One of the clusters of elevators. Doors would open on both sides so that vehicles could be moved through them if necessary. There is only one set of stairs in the whole building.
A view of the Harris offices, complete with great block glass.
The power plant of the Old Crow distillery was mostly original. I didn’t have a tripod, so I had to balance my camera on the equipment there.
On first impression it might look like a funky mailbox, but trust me on this one; it’s a flour bolter chute. In flour milling, “bolting” means sifting the flour through successively smaller screens.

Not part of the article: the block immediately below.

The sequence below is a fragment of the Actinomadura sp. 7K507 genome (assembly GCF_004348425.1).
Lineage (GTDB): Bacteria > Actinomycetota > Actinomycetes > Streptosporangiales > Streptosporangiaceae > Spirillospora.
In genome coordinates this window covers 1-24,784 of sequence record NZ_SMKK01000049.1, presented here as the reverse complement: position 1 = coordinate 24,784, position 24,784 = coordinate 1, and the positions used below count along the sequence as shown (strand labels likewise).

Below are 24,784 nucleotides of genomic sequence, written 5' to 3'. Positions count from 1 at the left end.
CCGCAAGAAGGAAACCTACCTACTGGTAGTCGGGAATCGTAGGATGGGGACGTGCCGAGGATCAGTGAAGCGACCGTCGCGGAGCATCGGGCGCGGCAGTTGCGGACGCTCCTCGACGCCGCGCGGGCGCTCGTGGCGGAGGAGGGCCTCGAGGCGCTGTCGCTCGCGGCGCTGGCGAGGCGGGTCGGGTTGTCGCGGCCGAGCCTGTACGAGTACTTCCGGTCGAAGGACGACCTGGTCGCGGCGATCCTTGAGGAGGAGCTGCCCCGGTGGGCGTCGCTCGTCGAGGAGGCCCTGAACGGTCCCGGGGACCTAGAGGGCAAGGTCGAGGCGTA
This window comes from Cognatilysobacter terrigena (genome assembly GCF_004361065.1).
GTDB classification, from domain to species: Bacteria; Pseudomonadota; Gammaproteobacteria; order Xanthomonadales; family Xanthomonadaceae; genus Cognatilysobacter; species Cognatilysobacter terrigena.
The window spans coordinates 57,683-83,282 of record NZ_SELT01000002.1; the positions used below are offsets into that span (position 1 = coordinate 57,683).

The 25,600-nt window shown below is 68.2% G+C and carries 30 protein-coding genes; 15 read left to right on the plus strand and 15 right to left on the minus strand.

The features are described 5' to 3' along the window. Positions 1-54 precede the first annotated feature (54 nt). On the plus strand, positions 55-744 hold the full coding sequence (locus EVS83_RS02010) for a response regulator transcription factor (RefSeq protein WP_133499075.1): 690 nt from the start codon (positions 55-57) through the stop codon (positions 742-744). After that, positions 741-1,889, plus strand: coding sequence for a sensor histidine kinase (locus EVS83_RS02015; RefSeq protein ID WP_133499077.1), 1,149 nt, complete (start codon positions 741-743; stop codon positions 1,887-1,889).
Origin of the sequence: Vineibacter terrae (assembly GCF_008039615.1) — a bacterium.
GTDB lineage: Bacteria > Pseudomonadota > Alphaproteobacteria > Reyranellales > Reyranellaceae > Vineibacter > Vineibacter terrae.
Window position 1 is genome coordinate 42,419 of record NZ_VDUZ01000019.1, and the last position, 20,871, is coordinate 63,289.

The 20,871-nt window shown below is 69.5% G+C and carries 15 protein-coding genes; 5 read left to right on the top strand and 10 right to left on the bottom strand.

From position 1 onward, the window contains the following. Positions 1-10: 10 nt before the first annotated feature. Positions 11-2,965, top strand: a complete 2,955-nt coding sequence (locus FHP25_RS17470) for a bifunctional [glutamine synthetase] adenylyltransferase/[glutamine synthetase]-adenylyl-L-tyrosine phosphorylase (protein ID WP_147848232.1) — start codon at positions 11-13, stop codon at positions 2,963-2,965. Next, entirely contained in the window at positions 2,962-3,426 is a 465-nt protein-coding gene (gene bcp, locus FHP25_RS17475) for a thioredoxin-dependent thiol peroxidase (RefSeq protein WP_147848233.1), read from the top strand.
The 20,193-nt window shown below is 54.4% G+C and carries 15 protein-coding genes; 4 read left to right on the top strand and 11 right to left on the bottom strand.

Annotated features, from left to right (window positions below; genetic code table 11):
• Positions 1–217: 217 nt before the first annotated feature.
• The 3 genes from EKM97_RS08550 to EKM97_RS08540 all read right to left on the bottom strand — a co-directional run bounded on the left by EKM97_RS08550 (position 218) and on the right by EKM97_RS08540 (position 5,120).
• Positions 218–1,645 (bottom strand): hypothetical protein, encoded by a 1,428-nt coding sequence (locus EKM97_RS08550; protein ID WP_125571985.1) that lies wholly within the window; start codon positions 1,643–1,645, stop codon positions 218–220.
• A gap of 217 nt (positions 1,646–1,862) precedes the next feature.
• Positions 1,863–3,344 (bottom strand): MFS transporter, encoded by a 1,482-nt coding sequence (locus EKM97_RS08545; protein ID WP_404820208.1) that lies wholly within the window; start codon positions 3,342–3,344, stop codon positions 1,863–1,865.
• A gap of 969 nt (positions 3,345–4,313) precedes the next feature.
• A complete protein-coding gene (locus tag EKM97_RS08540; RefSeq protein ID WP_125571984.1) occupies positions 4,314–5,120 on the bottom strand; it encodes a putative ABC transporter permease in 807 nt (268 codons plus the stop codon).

On the upper floors where the sunlight is yellow–the color of flour dust, once exposed to the elements.
Steam pipes squirm around the stacks.
General Mills bought Consolidated Elevator’s “D” in 1943 and renamed it “A,” though no additional elevators have followed from that firm to date. Visible on the right is the first annex, built along with the elevator in 1909.
Because of the dangers of storing the materials to make explosives as well as the explosives themselves, there were earthen bunkers all across the plant like this.